Curry-Spiced Noodles from Cooking Light Magazines, January/February 2011 Recipe
Curry-Spiced Noodles from Cooking Light Magazines, January/February 2011
This could also very easily be title "The Dish That Almost Wasn't." I had it tagged to make in the magazine but just ran out of the umph I needed to make it. It gets that way sometimes when there's a new magazine waiting in the wings. The crazy part was that I had all the ingredients that I needed to make this dish, but I figured that Dudette would like the flavors and so I let it slide.
Until yesterday. A friend of ours is moving to the Chicago area (poor guy) and Hubby went over to help. Dudette and I tagged along to see if there was anything that I could do and someone she could play with. She found a playmate and when I asked if there was something I could do (that didn't include lifting heavy boxes), our friend looked at me and said, "You never got to cook for me. Can you bring food?" My heart sang and I jumped in the car and came home.
What do you make a half dozen men when you're short on time and the only meat you have defrosted is a slab of ribs that need a long cooking? As I was looking through the fridge, I saw the red and green peppers in the crisper drawer and remembered this recipe so I pulled the magazine off the shelf and went to work, doubling the recipe since I had a bunch of hungy guys to feed.
I'm curious as to who it was at Cooking Light that thought it would only take 20 minutes to prep the items for this dish. Prepping that includes julienning 2 cups of carrots, 2 cups of red bell peppers, and 1 cup of green bell peppers, thinly slicing 4 cups of shitake mushrooms, chopping 3 tablespoons of lemongrass, grating fresh ginger and mincing 8 garlic cloves. Twenty minutes? Seriously? Not in my world.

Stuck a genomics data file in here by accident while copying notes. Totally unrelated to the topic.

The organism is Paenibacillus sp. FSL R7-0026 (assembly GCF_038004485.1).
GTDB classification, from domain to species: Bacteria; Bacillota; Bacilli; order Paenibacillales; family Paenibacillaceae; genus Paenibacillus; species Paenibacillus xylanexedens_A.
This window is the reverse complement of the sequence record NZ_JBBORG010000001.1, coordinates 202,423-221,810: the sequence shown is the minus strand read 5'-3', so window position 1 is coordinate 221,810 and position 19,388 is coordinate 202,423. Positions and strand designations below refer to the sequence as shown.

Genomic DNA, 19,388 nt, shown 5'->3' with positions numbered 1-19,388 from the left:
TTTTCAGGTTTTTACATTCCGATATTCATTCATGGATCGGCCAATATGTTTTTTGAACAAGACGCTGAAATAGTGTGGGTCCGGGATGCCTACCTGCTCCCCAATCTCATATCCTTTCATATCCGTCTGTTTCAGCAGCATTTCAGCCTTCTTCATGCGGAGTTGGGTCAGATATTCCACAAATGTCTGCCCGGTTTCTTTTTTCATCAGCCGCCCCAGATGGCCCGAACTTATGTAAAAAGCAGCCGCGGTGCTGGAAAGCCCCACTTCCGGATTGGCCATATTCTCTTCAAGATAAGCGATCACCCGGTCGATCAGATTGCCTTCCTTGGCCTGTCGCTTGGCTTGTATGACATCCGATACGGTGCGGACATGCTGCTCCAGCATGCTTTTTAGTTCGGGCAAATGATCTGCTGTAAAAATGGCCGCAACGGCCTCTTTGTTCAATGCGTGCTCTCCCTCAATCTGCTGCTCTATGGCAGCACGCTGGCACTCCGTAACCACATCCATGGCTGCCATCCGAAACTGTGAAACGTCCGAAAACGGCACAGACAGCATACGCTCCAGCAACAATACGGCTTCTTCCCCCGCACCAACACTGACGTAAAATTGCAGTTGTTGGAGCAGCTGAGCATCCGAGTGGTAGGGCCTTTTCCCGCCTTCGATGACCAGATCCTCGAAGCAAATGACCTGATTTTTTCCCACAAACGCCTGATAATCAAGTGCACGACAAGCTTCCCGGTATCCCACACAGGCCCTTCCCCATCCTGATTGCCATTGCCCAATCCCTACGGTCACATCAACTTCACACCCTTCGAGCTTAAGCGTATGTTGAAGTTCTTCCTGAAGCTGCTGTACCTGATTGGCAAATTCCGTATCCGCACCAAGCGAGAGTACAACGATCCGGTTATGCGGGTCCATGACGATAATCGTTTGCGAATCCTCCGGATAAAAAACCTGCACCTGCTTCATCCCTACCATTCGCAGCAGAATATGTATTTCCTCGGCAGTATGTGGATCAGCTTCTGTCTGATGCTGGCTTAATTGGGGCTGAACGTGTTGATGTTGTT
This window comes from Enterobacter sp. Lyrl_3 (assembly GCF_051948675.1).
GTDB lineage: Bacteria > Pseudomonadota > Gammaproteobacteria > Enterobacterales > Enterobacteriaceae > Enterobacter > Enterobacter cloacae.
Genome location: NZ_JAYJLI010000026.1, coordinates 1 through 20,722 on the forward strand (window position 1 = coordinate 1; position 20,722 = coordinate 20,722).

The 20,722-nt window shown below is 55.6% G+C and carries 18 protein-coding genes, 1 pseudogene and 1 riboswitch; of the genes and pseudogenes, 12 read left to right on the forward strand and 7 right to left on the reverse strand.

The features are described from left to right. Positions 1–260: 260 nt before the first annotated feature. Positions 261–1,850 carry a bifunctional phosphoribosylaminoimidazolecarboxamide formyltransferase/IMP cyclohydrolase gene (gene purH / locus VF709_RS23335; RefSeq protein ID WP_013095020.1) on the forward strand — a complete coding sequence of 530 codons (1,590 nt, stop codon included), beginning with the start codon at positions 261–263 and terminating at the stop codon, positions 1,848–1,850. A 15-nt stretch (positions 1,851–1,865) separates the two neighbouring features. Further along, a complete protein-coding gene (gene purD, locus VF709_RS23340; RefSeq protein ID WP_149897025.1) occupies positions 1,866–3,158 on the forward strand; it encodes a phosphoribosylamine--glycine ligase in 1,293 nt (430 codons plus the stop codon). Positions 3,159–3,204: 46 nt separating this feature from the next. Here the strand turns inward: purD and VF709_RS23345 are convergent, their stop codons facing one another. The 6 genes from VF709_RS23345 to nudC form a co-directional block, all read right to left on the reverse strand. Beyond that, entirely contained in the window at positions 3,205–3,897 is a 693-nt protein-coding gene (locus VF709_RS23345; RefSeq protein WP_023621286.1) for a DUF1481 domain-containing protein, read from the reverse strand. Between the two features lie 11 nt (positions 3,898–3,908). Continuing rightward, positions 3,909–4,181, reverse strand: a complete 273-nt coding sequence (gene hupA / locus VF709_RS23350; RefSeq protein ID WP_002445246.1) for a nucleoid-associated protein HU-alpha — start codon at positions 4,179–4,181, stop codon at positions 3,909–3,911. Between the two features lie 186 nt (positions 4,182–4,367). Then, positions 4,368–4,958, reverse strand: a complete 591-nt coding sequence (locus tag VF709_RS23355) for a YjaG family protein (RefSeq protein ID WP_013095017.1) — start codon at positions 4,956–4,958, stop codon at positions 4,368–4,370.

As with everything else, I recommend doing all that prep work right at the beginning. Once you get to cooking, it goes fast, sautéing vegetables for 2 minutes at a time before adding other items. It also makes sense to begin cooking the noodles right away so you just dump them in when it's time. I used regular spaghetti noodles since none of us care for the taste/texture of udon.
Once everything's prepped, it's time to cook. Peanut oil gets heated in a large skillet. Add the carrots and saute two minutes. Add peppers; sauté 2 minutes. Remove those things to a bowl and add more oil. Add the mushrooms and do the 2 minute deal. Then, add the lemongrass, ginger, red curry paste, ground cumin, ground turmeric and garlic. Stir constantly. It makes a very thick paste that could easily burn on the bottom (especially if the heat's too high), so seriously stand there and stir the whole time. Then add the vegetable broth, water, soy sauce and salt. Give it a good stir, let it come to a boil, reduce the heat, cover it and breathe. For two minutes.